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Baldwin Urges Action to Defend Wisconsin Manufacturers from China's Cheating

Press Release

Location: Washington, DC

Congresswoman Tammy Baldwin (D-WI) today urged the U.S. Department of Commerce to address China's unfair trade practices that harm American manufacturers of solar panels. Wisconsin businesses play a significant role in the American solar industry, with more certified solar installers per capita than nearly any other state.

In a letter to U.S. Acting Secretary of Commerce Rebecca Blank and Trade Representative Ron Kirk, Baldwin wrote, "American companies that are playing by the rules cannot compete with unfair Chinese practices." Citing the "widespread cheating" by Chinese solar panel manufacturers, Baldwin asked that illegal imports of Chinese solar products be addressed "to the fullest extent possible under the law."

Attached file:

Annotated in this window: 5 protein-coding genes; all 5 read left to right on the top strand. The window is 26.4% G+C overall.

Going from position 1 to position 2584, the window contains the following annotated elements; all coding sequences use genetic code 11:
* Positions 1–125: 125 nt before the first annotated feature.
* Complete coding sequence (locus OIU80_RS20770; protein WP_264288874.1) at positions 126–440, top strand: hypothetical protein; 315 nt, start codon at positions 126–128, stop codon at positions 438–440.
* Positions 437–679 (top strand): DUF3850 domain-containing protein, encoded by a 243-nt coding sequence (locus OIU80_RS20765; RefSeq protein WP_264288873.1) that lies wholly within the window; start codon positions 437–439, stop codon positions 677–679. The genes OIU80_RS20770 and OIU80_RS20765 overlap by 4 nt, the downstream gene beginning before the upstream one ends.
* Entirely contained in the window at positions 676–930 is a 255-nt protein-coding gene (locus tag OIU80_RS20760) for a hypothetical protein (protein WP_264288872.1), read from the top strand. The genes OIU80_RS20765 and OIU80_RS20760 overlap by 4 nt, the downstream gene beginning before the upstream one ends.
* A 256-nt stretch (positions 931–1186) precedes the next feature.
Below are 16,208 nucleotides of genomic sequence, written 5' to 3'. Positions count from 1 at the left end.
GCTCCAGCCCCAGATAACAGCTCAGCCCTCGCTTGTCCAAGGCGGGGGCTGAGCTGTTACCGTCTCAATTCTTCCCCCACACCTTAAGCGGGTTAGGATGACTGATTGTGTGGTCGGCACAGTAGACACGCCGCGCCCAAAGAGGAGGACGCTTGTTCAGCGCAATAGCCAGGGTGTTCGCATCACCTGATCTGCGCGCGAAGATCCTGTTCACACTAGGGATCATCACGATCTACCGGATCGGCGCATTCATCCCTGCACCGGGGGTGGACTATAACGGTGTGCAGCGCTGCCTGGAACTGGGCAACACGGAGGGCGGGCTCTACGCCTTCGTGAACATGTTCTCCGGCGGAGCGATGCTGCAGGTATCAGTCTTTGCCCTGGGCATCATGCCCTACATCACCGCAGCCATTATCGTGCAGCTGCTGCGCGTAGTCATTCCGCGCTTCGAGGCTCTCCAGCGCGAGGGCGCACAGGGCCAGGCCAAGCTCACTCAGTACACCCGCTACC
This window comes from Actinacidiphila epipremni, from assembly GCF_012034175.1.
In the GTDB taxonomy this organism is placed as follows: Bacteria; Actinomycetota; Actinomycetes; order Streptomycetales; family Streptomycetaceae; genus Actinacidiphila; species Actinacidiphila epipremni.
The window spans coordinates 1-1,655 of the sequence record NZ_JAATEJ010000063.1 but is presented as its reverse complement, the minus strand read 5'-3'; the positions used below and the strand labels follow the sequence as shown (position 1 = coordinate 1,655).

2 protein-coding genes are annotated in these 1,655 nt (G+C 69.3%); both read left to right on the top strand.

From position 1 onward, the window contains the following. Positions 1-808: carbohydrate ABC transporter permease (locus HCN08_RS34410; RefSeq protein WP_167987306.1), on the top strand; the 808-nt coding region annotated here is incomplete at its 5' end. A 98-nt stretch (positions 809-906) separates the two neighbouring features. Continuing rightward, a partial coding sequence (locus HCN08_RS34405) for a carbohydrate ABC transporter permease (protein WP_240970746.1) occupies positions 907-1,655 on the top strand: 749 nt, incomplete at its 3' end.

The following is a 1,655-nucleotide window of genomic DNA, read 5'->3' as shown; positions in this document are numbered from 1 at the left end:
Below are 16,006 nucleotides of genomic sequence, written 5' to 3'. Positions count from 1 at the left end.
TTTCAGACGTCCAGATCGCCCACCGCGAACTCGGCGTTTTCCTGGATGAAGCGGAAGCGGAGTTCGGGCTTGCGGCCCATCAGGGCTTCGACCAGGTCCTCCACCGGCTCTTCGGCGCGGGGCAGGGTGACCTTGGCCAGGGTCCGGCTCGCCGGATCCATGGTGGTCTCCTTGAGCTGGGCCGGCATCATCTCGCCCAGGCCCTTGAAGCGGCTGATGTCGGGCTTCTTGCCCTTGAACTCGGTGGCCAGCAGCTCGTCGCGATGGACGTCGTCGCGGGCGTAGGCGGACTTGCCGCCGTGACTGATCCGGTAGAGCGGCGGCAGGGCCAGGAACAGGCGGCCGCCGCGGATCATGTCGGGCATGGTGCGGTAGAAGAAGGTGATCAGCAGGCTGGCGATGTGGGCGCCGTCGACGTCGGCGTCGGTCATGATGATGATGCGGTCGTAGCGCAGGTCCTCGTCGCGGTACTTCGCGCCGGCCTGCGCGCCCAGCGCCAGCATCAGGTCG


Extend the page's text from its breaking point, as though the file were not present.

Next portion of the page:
Despite the successful foundation and great potential of the solar industry in Wisconsin and across the nation, U.S. solar manufacturing is at a disadvantage because China continues to pursue national policies that violate international trade law. Currently, by performing just one step of the solar panel manufacturing process in a third-country, such as Taiwan, Chinese solar companies can legally avoid paying U.S. import tariffs, which help to level the playing field.

"The solar industry provides employment in a variety of sectors in our state, and manufacturers, distributors, and contractors across Wisconsin have suffered because of illegal and unfair Chinese solar trade practices. Please join me in making sure solar companies in Wisconsin and across the U.S. can compete on a level playing field," Baldwin wrote.

Baldwin has a long history of standing up for Wisconsin businesses against China's unfair trade practices. Earlier this year, she led a successful effort to address violations of trade agreements in a number of sectors, including Wisconsin's paper industry.

In 2001, Baldwin strongly opposed China's entry into the World Trade Organization (WTO) which granted permanent normal trade relations with the U.S. In February of this year, she joined in a bipartisan complaint to the WTO challenging China's unfair levy on American made automobiles.

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